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The Clothes They Stood Up In
By Alan Bennett
Random House
161 pages, $24.95

Just about everybody in Great Britain knows Alan Bennett. He's the lovable old uncle who reads to the children and has one of the most recognizable voices on the BBC. He was also the playwright nominated for an Academy Award for his screenplay for the film, "The Madness of King George" and countless essays, "Writing Home" being a fine collection. And, if you're of a certain age, you'll remember that he appeared with Jonathan Miller, Peter Cook and Dudley Moore in the comedy "Beyond the Fringe," 40 years ago.

So it's a genuine pleasure to see Random House publish "The Clothes They Stood Up In," which started out to be a play, but turned into a rather long, leg-puller of a story with cosmic implications. It was first printed by the Times Literary Supplement a few years ago.

Here's the frame: Put yourself in the place of conservative middle class English couple Maurice, a barrister, and Rosemary Ransome, married more than 30 years who return from the opera to find their Notting Hill apartment stripped. The burglars have taken everything; there's absolutely nothing left, not even toilet paper or the stove with the casserole warming inside.

How would you cope? What would you do? I suppose I'd call the police, the insurance adjuster, make lists of what went missing; that sort of thing. The Ransomes do the same. Maurice is a music lover, so he especially misses his Mozart CDs and stereo. Since even the phone has been ripped out, he is reduced to making a public call from a launderette.

How do people on the street cope, he asks? Maurice didn't own a "mobile" phone. He had ... resisted this innovation ("Betrays a lack of organization").

Mrs. Ransome has more scope for emotional growth. She buys a new TV and becomes strangely addicted to watching American daytime chat shows. She stares in disbelief at a an overweight American couple ... being questioned by a black lady in a trouser suit about how, as the lady put it, "they related to one another sexually." ... "Get a load of that body language," said the lady in the trouser suit, and the audience, mystifyingly to Mrs. Ransome who did not know what body language was, erupted in jeers and laughter.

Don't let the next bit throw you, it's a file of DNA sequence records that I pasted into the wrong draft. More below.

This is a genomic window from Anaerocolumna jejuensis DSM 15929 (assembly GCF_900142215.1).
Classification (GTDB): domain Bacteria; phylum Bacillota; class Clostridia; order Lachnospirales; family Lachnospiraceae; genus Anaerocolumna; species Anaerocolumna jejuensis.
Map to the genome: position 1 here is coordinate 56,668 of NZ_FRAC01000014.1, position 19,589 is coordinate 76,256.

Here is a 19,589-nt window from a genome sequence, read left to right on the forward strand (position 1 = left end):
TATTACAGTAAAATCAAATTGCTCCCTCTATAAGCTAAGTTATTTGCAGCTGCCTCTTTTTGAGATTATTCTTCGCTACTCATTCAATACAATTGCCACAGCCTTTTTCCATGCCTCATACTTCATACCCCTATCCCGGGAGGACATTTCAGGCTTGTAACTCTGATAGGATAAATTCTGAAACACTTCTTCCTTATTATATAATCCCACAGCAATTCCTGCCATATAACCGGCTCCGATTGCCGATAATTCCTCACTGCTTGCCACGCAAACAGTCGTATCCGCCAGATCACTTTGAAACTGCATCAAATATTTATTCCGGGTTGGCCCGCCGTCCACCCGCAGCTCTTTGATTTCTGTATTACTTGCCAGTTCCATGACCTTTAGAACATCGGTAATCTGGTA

Of course, there's more to it than this; there always is with Bennett. He takes what appears to be a goofy premise, with plenty of tongue in cheek -- and lots of cheek besides -- and begins to quarry the human condition. The police send around an equivalent grief counselor, a large woman who calls herself Dusty, to deal with their loss of carpets, curtains, furniture and fittings.

Just as the Ransomes receive their check for everything stolen, all is mysteriously replaced, and their seemingly plainsong lives become more complicated. As Bennett says, lots of people can give things up. What they can't do is stop shopping for things. There's more to this little gem than its sparkling dialogue. Bennett mines the human psyche and we're better for it.